The birthday cards and the cranky old man
(Or, the unexpectedly high costs of living)


Are you kidding me?

Has anyone else noticed the price of greeting cards lately? I mean, really? It feels like I could buy a meal for a family of six for the price of a single birthday card. (Thatís before I have to figure out the postage it needs, and if Iím sending a large card internationally we could all super-size our meals, andÖ andÖ ok, fineÖ a slight exaggeration.)

Hopped in the car to head out on some errands. One of the stops was set for picking out three birthday cards for family members. I donít know how you approach your card needs, but I take a lot of it seriously. I wish I could be better at it, but the main point is I try very hard not to send any-old-card. I invest a bit of time, read over more than a few, and truly make an attempt at finding something that connects. Something with meaning. Something that will generate a bit of emotion or a memory. I want you to smile because itís funny, or feel the intended hug. I want you to know I care.

Used to be you could care for a couple of dollars, and that included the stamp. Not so any moreÖ

Most cards these days seem to hover in the range of $4 by scanning-the-full-display average. And, what used to be an envelope with a warning if additional postage might be necessary has become a guessing game. Some cards come with puffy, bulky decorations that make them a bit thicker (and in some cases potentially fragile). Many come with contraptions that play music when the card is opened. A good number of them donít fall into what we might consider routine-size ranges. Any and all of these ideas can create a need for a second stamp, so to speak. (But I donít see many envelopes with a warning printed where the stamp would go. Seems like now you get to figure it out on your own.)

Iím not complaining about the cards or their cost, if Iím being honest. Iím trying to use it as a simple example. Why? WellÖ consider this for one segue of thoughtÖ

Letís say you know your mother or sister or friend likes a certain restaurant chain. And regardless of where they are located in relation to you, there is a place near you where you could get a gift card and a place near them where they could redeem it. For $10.50 plus an envelope and sheet of paper, you could go out and buy a $10 gift card, write them a note saying you wish you could be there with them to celebrate over an appetizer, and pop all of it into the mail as a happy birthday wish.

And while an appetizer might not seem like the perfect birthday gift, I think thatís a pretty nice touch compared to sending just a card. Right? End result for this is that when a card that plays a song will run you over $6 to buy and extra stamps to send, weíre not that far apart in cost. (And they get potato skins, egg rolls or mozzarella sticks.)

More to the point, I donít know when the transition occurred and I became a cranky old man. But the reality is simple, there are many things where I have no clue at all how the prices are being determined, but I sure feel like my wallet is being attacked to make up for a shifting marketplace or lacking alternatives.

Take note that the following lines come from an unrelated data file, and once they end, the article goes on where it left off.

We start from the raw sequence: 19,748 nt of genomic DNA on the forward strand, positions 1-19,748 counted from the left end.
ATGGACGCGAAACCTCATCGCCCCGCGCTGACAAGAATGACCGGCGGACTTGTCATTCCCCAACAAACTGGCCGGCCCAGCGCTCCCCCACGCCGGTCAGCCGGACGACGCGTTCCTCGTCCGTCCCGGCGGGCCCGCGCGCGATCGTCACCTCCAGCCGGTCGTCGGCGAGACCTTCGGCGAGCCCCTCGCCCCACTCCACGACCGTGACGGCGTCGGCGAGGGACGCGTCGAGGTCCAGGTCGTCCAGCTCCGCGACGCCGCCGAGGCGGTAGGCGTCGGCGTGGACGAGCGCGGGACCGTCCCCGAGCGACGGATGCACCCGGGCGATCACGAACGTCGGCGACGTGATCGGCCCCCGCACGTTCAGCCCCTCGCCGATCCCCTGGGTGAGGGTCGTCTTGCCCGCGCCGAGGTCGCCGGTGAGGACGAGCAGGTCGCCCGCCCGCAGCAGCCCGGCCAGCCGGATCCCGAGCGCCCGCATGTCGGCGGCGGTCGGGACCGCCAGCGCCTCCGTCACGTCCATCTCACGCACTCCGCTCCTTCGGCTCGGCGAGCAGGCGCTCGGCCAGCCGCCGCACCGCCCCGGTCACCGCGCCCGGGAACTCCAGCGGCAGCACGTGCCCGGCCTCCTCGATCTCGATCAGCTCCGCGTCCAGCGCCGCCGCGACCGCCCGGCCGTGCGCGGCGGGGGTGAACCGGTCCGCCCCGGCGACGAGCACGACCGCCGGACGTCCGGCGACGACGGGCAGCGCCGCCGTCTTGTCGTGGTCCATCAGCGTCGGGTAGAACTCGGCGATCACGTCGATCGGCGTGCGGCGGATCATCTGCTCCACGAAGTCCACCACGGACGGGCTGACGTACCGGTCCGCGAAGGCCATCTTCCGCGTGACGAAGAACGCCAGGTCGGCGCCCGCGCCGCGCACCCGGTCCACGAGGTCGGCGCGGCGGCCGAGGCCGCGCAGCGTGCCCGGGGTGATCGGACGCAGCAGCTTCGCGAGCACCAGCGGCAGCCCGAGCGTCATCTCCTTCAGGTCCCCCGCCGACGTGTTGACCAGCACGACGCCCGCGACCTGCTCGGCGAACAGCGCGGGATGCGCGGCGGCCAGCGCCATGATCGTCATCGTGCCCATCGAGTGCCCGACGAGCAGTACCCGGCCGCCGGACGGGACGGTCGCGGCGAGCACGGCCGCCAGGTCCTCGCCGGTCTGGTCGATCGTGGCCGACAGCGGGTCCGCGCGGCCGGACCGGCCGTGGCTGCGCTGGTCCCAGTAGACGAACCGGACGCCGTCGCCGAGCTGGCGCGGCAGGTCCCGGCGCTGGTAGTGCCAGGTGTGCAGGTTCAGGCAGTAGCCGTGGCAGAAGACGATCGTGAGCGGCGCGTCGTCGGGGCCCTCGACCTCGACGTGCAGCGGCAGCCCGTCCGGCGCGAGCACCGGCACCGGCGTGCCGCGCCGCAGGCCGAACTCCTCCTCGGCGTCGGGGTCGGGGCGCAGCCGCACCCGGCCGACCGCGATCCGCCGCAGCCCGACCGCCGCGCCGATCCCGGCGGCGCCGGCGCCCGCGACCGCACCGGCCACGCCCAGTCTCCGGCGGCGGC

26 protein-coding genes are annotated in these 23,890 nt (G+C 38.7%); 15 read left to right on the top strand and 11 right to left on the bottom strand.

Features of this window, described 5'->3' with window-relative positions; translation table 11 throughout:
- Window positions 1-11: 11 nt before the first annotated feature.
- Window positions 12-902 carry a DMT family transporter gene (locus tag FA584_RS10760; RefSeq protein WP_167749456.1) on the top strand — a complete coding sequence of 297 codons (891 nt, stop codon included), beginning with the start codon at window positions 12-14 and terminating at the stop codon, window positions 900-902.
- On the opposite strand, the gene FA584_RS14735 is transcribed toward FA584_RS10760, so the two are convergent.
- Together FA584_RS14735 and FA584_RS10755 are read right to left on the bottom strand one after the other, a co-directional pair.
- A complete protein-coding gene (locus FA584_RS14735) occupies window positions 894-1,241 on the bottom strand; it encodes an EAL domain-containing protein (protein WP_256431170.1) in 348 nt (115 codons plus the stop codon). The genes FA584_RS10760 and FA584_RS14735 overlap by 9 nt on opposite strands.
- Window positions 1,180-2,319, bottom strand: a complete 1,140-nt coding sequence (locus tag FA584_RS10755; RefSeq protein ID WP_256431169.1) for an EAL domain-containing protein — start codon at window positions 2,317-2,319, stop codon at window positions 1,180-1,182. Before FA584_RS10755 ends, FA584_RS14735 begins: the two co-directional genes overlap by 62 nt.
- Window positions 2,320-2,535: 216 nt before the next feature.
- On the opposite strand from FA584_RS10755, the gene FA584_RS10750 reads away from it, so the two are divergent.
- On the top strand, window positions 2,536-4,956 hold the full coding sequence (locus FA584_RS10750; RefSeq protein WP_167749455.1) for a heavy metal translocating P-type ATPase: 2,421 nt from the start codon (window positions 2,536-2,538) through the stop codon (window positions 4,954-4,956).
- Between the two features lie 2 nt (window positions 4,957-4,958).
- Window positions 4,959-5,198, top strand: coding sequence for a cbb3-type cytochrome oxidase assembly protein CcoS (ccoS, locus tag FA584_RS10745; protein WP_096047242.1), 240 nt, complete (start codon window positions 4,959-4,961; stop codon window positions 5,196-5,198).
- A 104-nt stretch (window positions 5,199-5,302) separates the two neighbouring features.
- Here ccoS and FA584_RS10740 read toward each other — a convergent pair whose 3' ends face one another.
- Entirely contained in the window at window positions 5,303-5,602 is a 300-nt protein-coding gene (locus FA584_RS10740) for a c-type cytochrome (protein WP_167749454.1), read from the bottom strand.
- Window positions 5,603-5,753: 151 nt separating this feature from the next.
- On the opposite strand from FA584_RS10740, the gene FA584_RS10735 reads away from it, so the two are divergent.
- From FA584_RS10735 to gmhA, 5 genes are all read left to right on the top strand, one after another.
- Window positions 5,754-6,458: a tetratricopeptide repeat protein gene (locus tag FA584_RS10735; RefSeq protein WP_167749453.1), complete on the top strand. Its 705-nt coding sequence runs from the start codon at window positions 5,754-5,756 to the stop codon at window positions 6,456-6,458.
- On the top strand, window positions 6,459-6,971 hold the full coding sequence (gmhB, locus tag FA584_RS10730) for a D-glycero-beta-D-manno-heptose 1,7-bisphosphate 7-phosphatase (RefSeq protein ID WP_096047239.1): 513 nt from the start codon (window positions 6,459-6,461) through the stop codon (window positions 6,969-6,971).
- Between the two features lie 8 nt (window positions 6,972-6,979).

The increases in prices for greeting cards seems to have taken place right around the times when: (1) Electronic options became available. Ideas for this would include saying happy birthday via Facebook, an e-mail, or even sending a link to an online card. (2) I started to notice less cards arriving at my birthday, which is a simple way of saying that I donít think people send as many cards these days as they used to.

Big thing for me to include here, I love cards. I love receiving them. I love sending them. I smile for hours when something arrives, especially unexpectedly, to say someone is thinking about me. I like thinking that perhaps recipients of my wishes feel the same. Cards can be awesome. Huge fan of the industry.

What Iím not a fan of is how they donít seem quite as smart or creative these days.

Did you know if you removed the cards that show or reference monkey butts, plumber butts, cat butts, or jokes about the moon (insert butt-related punchline here), you would end up taking more than a third of all greeting cards off of the display racks? (Actually, I donít know if this is true. It may not be a third. But, if youíve read this and need a card in the next few days, I can guarantee you a few moments where youíll be standing in an aisle saying something close to this: ďAnother one with monkey butts! Damn, heís right.Ē)

And, I will say Iím sorry for this should your situation be different, not that many of my needs fall into monkey-butt-appropriate moments. Yes, I can agree a monkey butt might be funny and has a place. Iím just saying I simply donít have a significant portion of greeting card needs that call for a monkey butt card.

Somehow though, when it comes to shopping of any type, Iím in the store and expected to pay multiple dollars for items such as a pack of gum or a roll of mints. I need a credit card for a small bear container of honey. And, itís darn near impossible to find a card that says what Iíd like it to say, never mind the idea that I might need to take out a loan to mail a message thatís close but not quite right.

Funny enough, I have found a solution. The post office sells cards now, and for some amazing reason Iíve noticed that they generally they have a nice assortment. Price isnít bad. As long as I bring the address with me, you canít beat the convenience of purchase than send at the same counter.

Now, if youíll excuse me, I need to go chase some kids off my lawn. (And, quite likely, prepare for the arrival of monkey butt cards from friends that think they have a sense of humor.)


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